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Boasting one of the finest transportation networks in Asia, Malaysia has five world-class international airports. The Malaysian government is heavily involved in the domestic aviation sector and is the owner-operator of the nation’s flagship carrier, Malaysia Airlines (IATA: MH), which operates domestic and international services. Two subsidiaries of MH, Firefly and MASwings, operate domestic and regional flights. The Department of Civil Aviation Malaysia is the government agency responsible for providing Air Traffic Services, enforcing airport standards, planning and supervising the development of Air Traffic Control Systems and airport facilities. Malaysia Airports Holdings is the publicly listed company responsible for the development, management, operation and maintenance of most of Malaysia’s airports, including all international gateways.
In an effort to diversify the economy and make Malaysia’s economy less dependent on exports the government has pushed to increase tourism in Malaysia with the aim of making the tourism industry a prime contributor to the socio-economic development of the nation.
Airports in Malaysia
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There are 103 A380s in service as of early May-2013. Emirates has 33 and Singapore Airlines has 19, so when assessing network scheduling, these two and their hubs predominate: of the 1,048 weekly A380 flights, 402 are from Emirates alone. Dubai and Singapore airport see the most A380 flights.
But there are some less predictable statistics. The airport to see the most A380 operators is Hong Kong followed by Paris and Los Angeles. The largest A380 destination that is not (yet) an A380-hub is London Heathrow. The UK and USA are the most common A380 destinations after Australia, Singapore and the UAE. Asia, not the Middle East, sees the most A380 flights; South America sees none. Guangzhou-Shanghai Pudong is the shortest A380 route at 1,202km while Los Angeles-Melbourne is the longest at 12,751km. Qantas and Lufthansa have the highest average sector length while Thai Airways is placing the most number of cycles – about two – on its aircraft per day. Qantas and Air France are placing the least (just over one).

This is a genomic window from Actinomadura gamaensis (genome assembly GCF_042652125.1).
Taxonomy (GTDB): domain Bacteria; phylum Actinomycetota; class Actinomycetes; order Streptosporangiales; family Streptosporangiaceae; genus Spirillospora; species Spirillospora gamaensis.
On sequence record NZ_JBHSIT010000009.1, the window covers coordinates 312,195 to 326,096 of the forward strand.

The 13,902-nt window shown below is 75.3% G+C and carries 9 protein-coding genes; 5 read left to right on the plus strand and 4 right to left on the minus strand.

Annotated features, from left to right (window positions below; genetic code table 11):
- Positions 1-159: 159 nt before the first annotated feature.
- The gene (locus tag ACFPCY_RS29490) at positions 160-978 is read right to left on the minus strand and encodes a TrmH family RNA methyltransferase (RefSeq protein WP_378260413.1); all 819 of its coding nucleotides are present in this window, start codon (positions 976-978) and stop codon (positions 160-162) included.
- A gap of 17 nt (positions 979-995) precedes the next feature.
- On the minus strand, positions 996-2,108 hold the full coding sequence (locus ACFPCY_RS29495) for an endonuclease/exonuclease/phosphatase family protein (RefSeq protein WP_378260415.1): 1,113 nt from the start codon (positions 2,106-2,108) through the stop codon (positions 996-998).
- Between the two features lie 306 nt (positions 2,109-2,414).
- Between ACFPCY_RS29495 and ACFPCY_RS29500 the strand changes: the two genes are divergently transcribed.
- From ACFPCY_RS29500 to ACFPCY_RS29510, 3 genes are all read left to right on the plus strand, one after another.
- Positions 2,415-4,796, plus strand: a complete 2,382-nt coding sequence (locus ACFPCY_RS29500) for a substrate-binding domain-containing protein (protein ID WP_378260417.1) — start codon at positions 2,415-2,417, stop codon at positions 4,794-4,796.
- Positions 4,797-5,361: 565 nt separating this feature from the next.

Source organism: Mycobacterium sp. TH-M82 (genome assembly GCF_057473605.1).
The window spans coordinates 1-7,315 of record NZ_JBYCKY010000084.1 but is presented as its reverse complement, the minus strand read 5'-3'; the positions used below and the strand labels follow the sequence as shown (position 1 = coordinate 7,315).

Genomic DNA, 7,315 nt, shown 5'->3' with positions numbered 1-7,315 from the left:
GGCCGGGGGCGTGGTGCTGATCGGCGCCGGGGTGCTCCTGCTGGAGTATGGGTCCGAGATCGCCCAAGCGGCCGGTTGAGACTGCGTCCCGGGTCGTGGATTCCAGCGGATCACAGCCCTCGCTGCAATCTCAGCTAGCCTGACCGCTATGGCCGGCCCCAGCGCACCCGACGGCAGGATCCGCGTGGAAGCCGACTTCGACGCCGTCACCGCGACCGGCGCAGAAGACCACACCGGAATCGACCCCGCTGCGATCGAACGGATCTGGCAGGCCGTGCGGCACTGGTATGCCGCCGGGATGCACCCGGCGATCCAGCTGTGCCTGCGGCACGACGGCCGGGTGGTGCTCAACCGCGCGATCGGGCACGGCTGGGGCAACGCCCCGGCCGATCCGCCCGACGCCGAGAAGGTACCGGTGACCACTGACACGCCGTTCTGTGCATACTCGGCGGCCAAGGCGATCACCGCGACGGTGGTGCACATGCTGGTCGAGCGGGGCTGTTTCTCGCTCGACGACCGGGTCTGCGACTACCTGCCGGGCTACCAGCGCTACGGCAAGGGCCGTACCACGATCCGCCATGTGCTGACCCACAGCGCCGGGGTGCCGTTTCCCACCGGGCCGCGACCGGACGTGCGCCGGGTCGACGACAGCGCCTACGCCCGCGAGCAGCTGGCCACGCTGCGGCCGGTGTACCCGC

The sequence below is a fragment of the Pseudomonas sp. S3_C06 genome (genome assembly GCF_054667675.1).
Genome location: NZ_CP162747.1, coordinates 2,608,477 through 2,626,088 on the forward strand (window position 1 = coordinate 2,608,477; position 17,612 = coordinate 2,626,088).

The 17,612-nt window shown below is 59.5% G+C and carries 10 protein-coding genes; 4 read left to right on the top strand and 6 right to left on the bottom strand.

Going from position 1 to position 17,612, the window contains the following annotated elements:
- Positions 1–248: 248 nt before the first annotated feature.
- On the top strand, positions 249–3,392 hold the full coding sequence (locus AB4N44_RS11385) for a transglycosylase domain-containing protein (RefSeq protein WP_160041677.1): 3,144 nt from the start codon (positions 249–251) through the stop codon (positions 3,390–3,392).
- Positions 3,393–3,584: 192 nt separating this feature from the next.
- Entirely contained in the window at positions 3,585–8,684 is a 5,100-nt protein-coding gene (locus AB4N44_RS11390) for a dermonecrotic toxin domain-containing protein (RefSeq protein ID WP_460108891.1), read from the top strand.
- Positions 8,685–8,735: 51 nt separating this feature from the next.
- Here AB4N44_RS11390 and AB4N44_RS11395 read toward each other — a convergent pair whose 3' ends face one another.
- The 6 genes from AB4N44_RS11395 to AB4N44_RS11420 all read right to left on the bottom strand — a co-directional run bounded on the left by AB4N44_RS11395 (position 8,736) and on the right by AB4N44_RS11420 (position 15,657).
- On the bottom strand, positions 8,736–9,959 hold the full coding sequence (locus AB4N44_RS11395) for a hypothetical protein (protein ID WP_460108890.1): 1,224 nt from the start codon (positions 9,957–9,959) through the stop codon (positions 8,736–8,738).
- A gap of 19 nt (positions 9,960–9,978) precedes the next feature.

This is the third report in a three-part series on Jetstar’s Singapore-based operations, which includes Jetstar Asia, Jetstar Airways and Valuair. The first two reports analysed Jetstar’s position in two key markets, Singapore-Indonesia and Singapore-China. This report looks at other markets and Jetstar’s overall outlook in Singapore.
Over the last year Jetstar has slowed down fleet and ASK expansion from Singapore after a period of rapid capacity growth for all of the country’s major LCCs, intensifying competition and impacting profitability. Seat capacity, however, has continued to grow rapidly as Jetstar Asia has increased its focus on short-haul Southeast Asian markets, particularly Malaysia, while decreasing its focus on medium-haul flights to North Asia, particularly mainland China.
In the coming months Jetstar Asia/Valuair will take two more A320s for a total of 20 aircraft, with the additional capacity once again being allocated to short-haul markets, primarily neighbouring Malaysia and Indonesia.
This is the second of a series of articles on Australia’s need to urgently negotiate expanded bilateral agreements. The first part looked at bilateral constraints in some key North Asian markets, in particular mainland China and Hong Kong, as well as with the United Arab Emirates. This part looks at constraints in Australia currently facing carriers from Southeast Asia, particularly Malaysia and the Philippines.